Pacing – Are you talking too fast? This can come across as being nervous if you are a fast talker. The idea is to tell yourself to “slow down” as you are talking and then talk slower still. It “feels” strange to a fast talker, but it comes across as just the right pace. Unless you are from Texas (as I am), then you probably already talk slow enough.  

  • Take Your Time – If you don’t know the answer to a question asked, it’s ok to take a few seconds and compile your thoughts. Look to the side or look down briefly. I call this the “Ryan Seacrest Effect” where that emcee will put his fingers together, briefly look down, then look back up again. By breaking eye contact with the audience, his brain goes to a place where he remembers what he wants to say. It can also eliminate the “deer in the headlights” effect.
  • Complete Sentence – Take a breath, wait a few seconds, then start answering in a complete sentence. As you begin this way, an answer will likely come to you and you buy time in trying to come up with your answer. For example,  Question: What are your two greatest strengths? Answer: I would say that my greatest strength is…
  • Technical Issues – If this is a virtual call (zoom, skype, FaceTime) make sure you have good lighting (light should be BEHIND your computer/device shining on your face.) Check your sound, too. You may want to wear a headset or earbuds to cut down on feedback during the call. You can test these at www.zoom.us/test
  • Posture – Whether virtual or in person, you can improve your posture by sitting on the front half of your chair. Never sit fully back in the chair or you are more likely to slump. Sit up straight with shoulders back, but be comfortable as well. Too straight makes you stiff, too comfortable comes across as careless.
  • Appearance – You can wear a JROTC or CAP uniform (no Scouting Uniforms). It comes across as professional & shows what you look like in uniform.
  • Service Academy Interviews – Young men get a fresh (shorter) haircut, wear a dark suit, even if it is a virtual interview. White shirt, conservative tie. If it’s a new suit, make sure the thread stay holders are off the pleats in the back of the jacket. Just look at the pleats and if there are long threads there, holding the jacket in place, cut those out. Young ladies can wear a modest suit or dress (not a super short skirt). Neat hair (not trendy or brightly colored). Modest makeup (if you use it). Mid height heels (no higher than 3”). Nails should be plain or freshly painted (no peeling polish.) This is a professional look worthy of such a high-level interview.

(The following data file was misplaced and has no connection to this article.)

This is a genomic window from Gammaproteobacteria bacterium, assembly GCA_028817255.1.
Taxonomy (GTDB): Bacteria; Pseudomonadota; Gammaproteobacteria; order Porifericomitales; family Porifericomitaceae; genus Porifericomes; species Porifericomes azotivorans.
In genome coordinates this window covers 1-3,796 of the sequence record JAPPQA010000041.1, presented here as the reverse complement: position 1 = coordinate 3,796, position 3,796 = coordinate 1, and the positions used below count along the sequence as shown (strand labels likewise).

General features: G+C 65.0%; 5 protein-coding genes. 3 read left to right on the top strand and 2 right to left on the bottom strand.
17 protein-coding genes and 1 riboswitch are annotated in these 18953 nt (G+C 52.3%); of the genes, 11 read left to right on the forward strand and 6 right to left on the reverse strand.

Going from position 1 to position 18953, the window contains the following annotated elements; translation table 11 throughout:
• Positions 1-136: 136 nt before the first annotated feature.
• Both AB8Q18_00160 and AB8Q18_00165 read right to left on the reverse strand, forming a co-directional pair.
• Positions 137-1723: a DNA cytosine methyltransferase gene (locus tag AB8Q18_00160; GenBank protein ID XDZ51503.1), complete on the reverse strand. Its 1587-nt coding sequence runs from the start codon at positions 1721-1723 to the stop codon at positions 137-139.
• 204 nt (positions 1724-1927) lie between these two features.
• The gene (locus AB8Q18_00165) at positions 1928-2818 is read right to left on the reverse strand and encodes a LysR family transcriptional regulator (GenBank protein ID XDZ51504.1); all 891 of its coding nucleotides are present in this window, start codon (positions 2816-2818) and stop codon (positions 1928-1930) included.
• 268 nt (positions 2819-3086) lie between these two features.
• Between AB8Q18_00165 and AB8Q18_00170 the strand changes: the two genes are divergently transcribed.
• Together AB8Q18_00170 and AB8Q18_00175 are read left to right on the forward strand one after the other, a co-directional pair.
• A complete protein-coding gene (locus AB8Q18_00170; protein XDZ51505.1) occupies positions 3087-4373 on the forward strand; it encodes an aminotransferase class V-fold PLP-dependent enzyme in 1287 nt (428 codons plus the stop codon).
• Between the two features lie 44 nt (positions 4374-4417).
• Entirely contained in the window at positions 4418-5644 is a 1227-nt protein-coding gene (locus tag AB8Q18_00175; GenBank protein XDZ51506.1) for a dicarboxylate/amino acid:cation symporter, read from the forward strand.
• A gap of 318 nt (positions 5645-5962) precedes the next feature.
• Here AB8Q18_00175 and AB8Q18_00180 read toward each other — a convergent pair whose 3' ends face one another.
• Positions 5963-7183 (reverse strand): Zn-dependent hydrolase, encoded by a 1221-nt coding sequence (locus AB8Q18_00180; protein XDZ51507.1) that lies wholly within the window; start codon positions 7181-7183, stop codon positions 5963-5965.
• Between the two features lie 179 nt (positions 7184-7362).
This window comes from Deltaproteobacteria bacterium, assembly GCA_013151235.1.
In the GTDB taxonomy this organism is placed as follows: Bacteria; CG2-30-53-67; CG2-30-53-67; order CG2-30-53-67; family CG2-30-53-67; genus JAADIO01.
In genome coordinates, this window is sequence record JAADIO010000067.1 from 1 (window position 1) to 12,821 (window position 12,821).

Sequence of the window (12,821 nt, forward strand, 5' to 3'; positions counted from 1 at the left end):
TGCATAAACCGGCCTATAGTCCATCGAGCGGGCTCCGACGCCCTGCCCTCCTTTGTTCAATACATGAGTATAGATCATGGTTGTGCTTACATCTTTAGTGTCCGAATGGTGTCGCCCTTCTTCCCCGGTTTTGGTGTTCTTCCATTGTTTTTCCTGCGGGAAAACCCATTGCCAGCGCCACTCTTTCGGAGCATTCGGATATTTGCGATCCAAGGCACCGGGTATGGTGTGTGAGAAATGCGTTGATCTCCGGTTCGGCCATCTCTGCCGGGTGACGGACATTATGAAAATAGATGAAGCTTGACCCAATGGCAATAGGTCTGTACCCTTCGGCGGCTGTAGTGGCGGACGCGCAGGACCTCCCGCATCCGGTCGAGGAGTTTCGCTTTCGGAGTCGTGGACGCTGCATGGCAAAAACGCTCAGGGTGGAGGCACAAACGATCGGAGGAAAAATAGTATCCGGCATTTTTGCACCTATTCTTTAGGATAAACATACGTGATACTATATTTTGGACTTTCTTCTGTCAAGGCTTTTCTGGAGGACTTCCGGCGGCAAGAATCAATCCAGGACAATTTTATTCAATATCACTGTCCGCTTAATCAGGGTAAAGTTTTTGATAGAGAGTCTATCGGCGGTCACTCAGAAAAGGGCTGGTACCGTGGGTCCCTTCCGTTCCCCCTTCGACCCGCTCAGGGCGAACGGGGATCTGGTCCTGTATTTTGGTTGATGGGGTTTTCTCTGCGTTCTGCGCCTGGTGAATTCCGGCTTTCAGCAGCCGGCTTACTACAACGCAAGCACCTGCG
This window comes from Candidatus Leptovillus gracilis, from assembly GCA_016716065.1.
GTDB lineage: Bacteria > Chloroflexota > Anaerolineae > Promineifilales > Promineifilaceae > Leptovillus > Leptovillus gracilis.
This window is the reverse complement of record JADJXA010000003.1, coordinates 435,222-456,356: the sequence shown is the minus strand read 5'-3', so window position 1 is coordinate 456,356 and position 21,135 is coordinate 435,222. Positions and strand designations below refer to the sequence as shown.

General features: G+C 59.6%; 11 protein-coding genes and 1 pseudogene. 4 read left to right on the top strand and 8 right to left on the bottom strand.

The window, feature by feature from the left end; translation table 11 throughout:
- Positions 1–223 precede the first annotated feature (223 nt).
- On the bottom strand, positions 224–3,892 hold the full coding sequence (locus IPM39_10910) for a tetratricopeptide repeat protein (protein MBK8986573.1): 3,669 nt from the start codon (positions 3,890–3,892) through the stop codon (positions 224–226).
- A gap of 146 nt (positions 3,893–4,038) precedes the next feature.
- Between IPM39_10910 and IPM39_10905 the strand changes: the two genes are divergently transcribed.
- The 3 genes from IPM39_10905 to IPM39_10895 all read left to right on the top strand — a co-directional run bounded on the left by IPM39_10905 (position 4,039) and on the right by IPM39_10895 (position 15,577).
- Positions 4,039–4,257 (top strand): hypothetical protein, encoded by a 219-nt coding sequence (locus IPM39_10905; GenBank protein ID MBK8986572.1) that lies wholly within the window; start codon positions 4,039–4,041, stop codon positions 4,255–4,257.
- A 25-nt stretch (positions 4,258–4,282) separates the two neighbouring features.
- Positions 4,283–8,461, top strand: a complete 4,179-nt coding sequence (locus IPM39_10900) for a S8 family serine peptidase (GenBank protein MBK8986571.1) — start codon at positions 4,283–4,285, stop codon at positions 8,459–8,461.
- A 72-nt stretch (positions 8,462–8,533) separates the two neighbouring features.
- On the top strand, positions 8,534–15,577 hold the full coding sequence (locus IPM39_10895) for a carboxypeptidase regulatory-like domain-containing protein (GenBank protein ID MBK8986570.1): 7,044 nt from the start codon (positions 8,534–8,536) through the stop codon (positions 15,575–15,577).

• Eye Contact – If in person, make eye contact with the interviewer that is consistent (but not so intense that it comes across as creepy.) If virtual, look for the camera and try to look into the camera.
  • More Information – For further research, I’ve created a three-part blog on how we helped the Kay brothers get into their respective service academies.

https://elliekay.com/wpress/2018/06/12/its-academy-time-usafa-usna-usma-part-1/

https://elliekay.com/wpress/2018/06/19/its-academy-time-usafa-usna-usma-part-2/

https://elliekay.com/wpress/2018/06/26/its-academy-time-usafa-usna-usma-part-3 /

Mock Interview Panel – Zoom/Skype/GoogleHangouts

WHY:  This is an opportunity to compile a group of people to interview the student. It simulates the pressure the student will feel at the Congressional Panel. If they can experience it once before it actually happens, it will give them greater confidence.

WHO:  Your parents, educators or JROTC Leaders can help get a group together. If you’re in Scouting, they could help put together a panel for you. About 3 to 5 people who join all at one time (probably virtually) to interview you. It will last about 20-30 minutes, depending on how verbose the interviewee and the panelists are during the interview and the feedback section.

WHEN:  Sometime before the ALO and Congressional Panel interviews. You can send out a doodle (organizer) to the panelists to get a date that works for everyone. www.doodle.com

HOW:  Let someone serve as the organizer (maybe a parent) who will send out copies of the questions provided in this document. The questions are numbered.  (Or even send this entire file so they know what to look for in the interview.)

  • The organizer will assign different questions (by number) to the different panelists ahead of time (dividing it up equally).
  • Everyone will join the call and the organizer will welcome everyone, then provide an order of who asks questions first, second, etc. Then the panelists take turns asking their questions and taking notes.
  • I suggest the organizer give a copy of all the questions to each of the panelists ahead of time so they can take appropriate notes.
  • Parents will count uhs, ums and filler words.
  • Each panelist can also add ONE question not on the file so that the student gets to answer extemporaneously (something they didn’t prepare ahead of time.)
  • NO feedback comments from panelists (other than questions) will be made DURING the interview. This is simulating a real interview.
  • At the end of all of the questions, the organizer will say “Thank you for coming today.” That marks the “end” of the formal interview. Next–the feedback session.
  • Then the panelists will take 2-3 minutes each to give feedback verbally. I suggest a “feedback sandwich.”  Say something encouraging first, then the “meat” of what needs to be improved, then something encouraging again. Please do not select panelists who are overly critical—this will not improve the student’s confidence. We are looking for constructive feedback, NOT constructive criticism and there is a difference. It’s the mindset of helping versus a mindset of being critical.